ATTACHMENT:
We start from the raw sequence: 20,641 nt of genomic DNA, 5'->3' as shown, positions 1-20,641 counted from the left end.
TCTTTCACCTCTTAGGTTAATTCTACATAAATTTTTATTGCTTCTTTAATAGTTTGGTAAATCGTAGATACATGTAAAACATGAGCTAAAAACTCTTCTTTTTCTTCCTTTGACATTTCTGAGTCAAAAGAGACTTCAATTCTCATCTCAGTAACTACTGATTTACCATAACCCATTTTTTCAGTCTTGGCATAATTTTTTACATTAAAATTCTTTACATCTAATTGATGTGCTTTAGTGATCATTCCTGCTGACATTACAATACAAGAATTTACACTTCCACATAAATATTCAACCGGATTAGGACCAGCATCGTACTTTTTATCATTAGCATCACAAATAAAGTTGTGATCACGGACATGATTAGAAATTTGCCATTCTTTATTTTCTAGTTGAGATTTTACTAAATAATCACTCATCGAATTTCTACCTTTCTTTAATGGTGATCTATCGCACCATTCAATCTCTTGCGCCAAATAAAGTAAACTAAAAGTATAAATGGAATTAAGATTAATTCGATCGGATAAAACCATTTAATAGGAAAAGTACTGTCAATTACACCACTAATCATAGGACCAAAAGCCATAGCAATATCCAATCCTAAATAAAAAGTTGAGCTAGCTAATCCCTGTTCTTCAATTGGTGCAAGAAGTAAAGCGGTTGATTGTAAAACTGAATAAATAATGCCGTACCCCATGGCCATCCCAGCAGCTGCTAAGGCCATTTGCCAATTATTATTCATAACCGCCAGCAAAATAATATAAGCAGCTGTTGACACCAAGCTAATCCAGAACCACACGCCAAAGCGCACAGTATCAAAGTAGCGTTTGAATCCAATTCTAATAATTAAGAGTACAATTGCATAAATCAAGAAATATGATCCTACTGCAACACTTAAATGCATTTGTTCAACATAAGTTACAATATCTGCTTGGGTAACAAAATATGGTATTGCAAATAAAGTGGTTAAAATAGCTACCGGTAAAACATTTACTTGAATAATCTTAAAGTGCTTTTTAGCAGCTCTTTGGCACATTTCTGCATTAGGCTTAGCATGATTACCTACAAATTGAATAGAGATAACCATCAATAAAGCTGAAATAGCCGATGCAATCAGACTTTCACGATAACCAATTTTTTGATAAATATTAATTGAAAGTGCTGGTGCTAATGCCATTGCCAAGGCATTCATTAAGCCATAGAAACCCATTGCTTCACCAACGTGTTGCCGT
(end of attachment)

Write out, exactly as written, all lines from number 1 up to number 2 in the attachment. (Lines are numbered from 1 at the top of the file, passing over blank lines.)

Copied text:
We start from the raw sequence: 20,641 nt of genomic DNA, 5'->3' as shown, positions 1-20,641 counted from the left end.
TCTTTCACCTCTTAGGTTAATTCTACATAAATTTTTATTGCTTCTTTAATAGTTTGGTAAATCGTAGATACATGTAAAACATGAGCTAAAAACTCTTCTTTTTCTTCCTTTGACATTTCTGAGTCAAAAGAGACTTCAATTCTCATCTCAGTAACTACTGATTTACCATAACCCATTTTTTCAGTCTTGGCATAATTTTTTACATTAAAATTCTTTACATCTAATTGATGTGCTTTAGTGATCATTCCTGCTGACATTACAATACAAGAATTTACACTTCCACATAAATATTCAACCGGATTAGGACCAGCATCGTACTTTTTATCATTAGCATCACAAATAAAGTTGTGATCACGGACATGATTAGAAATTTGCCATTCTTTATTTTCTAGTTGAGATTTTACTAAATAATCACTCATCGAATTTCTACCTTTCTTTAATGGTGATCTATCGCACCATTCAATCTCTTGCGCCAAATAAAGTAAACTAAAAGTATAAATGGAATTAAGATTAATTCGATCGGATAAAACCATTTAATAGGAAAAGTACTGTCAATTACACCACTAATCATAGGACCAAAAGCCATAGCAATATCCAATCCTAAATAAAAAGTTGAGCTAGCTAATCCCTGTTCTTCAATTGGTGCAAGAAGTAAAGCGGTTGATTGTAAAACTGAATAAATAATGCCGTACCCCATGGCCATCCCAGCAGCTGCTAAGGCCATTTGCCAATTATTATTCATAACCGCCAGCAAAATAATATAAGCAGCTGTTGACACCAAGCTAATCCAGAACCACACGCCAAAGCGCACAGTATCAAAGTAGCGTTTGAATCCAATTCTAATAATTAAGAGTACAATTGCATAAATCAAGAAATATGATCCTACTGCAACACTTAAATGCATTTGTTCAACATAAGTTACAATATCTGCTTGGGTAACAAAATATGGTATTGCAAATAAAGTGGTTAAAATAGCTACCGGTAAAACATTTACTTGAATAATCTTAAAGTGCTTTTTAGCAGCTCTTTGGCACATTTCTGCATTAGGCTTAGCATGATTACCTACAAATTGAATAGAGATAACCATCAATAAAGCTGAAATAGCCGATGCAATCAGACTTTCACGATAACCAATTTTTTGATAAATATTAATTGAAAGTGCTGGTGCTAATGCCATTGCCAAGGCATTCATTAAGCCATAGAAACCCATTGCTTCACCAACGTGTTGCCGT